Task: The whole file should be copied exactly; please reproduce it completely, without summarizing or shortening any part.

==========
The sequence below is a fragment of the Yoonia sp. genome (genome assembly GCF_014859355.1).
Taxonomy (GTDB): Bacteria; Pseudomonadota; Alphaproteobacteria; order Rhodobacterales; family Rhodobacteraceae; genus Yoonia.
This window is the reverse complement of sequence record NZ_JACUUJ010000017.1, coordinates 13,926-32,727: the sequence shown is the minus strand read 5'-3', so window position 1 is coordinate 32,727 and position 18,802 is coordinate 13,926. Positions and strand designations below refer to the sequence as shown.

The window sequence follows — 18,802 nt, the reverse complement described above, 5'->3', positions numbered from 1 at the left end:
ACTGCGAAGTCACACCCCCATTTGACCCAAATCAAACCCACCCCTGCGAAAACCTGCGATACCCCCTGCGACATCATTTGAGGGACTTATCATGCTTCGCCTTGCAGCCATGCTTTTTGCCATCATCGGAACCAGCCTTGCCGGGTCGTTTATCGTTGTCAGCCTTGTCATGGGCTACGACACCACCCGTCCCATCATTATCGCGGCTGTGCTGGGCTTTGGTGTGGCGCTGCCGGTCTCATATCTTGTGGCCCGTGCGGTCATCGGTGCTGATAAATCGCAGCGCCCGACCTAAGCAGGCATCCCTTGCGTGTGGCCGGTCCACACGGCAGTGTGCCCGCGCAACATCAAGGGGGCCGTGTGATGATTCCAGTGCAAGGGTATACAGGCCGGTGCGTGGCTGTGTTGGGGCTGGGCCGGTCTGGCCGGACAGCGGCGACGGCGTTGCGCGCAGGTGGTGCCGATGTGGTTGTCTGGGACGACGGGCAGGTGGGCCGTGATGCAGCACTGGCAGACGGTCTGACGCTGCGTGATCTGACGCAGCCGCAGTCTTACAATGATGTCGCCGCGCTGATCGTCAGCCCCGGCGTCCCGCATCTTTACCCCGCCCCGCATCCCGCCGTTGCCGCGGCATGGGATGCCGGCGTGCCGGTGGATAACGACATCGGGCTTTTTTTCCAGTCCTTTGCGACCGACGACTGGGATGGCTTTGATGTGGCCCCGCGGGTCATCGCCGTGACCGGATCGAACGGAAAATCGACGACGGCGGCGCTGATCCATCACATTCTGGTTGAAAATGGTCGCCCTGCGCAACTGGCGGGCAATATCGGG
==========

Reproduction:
The sequence below is a fragment of the Yoonia sp. genome (genome assembly GCF_014859355.1).
Taxonomy (GTDB): Bacteria; Pseudomonadota; Alphaproteobacteria; order Rhodobacterales; family Rhodobacteraceae; genus Yoonia.
This window is the reverse complement of sequence record NZ_JACUUJ010000017.1, coordinates 13,926-32,727: the sequence shown is the minus strand read 5'-3', so window position 1 is coordinate 32,727 and position 18,802 is coordinate 13,926. Positions and strand designations below refer to the sequence as shown.

The window sequence follows — 18,802 nt, the reverse complement described above, 5'->3', positions numbered from 1 at the left end:
ACTGCGAAGTCACACCCCCATTTGACCCAAATCAAACCCACCCCTGCGAAAACCTGCGATACCCCCTGCGACATCATTTGAGGGACTTATCATGCTTCGCCTTGCAGCCATGCTTTTTGCCATCATCGGAACCAGCCTTGCCGGGTCGTTTATCGTTGTCAGCCTTGTCATGGGCTACGACACCACCCGTCCCATCATTATCGCGGCTGTGCTGGGCTTTGGTGTGGCGCTGCCGGTCTCATATCTTGTGGCCCGTGCGGTCATCGGTGCTGATAAATCGCAGCGCCCGACCTAAGCAGGCATCCCTTGCGTGTGGCCGGTCCACACGGCAGTGTGCCCGCGCAACATCAAGGGGGCCGTGTGATGATTCCAGTGCAAGGGTATACAGGCCGGTGCGTGGCTGTGTTGGGGCTGGGCCGGTCTGGCCGGACAGCGGCGACGGCGTTGCGCGCAGGTGGTGCCGATGTGGTTGTCTGGGACGACGGGCAGGTGGGCCGTGATGCAGCACTGGCAGACGGTCTGACGCTGCGTGATCTGACGCAGCCGCAGTCTTACAATGATGTCGCCGCGCTGATCGTCAGCCCCGGCGTCCCGCATCTTTACCCCGCCCCGCATCCCGCCGTTGCCGCGGCATGGGATGCCGGCGTGCCGGTGGATAACGACATCGGGCTTTTTTTCCAGTCCTTTGCGACCGACGACTGGGATGGCTTTGATGTGGCCCCGCGGGTCATCGCCGTGACCGGATCGAACGGAAAATCGACGACGGCGGCGCTGATCCATCACATTCTGGTTGAAAATGGTCGCCCTGCGCAACTGGCGGGCAATATCGGG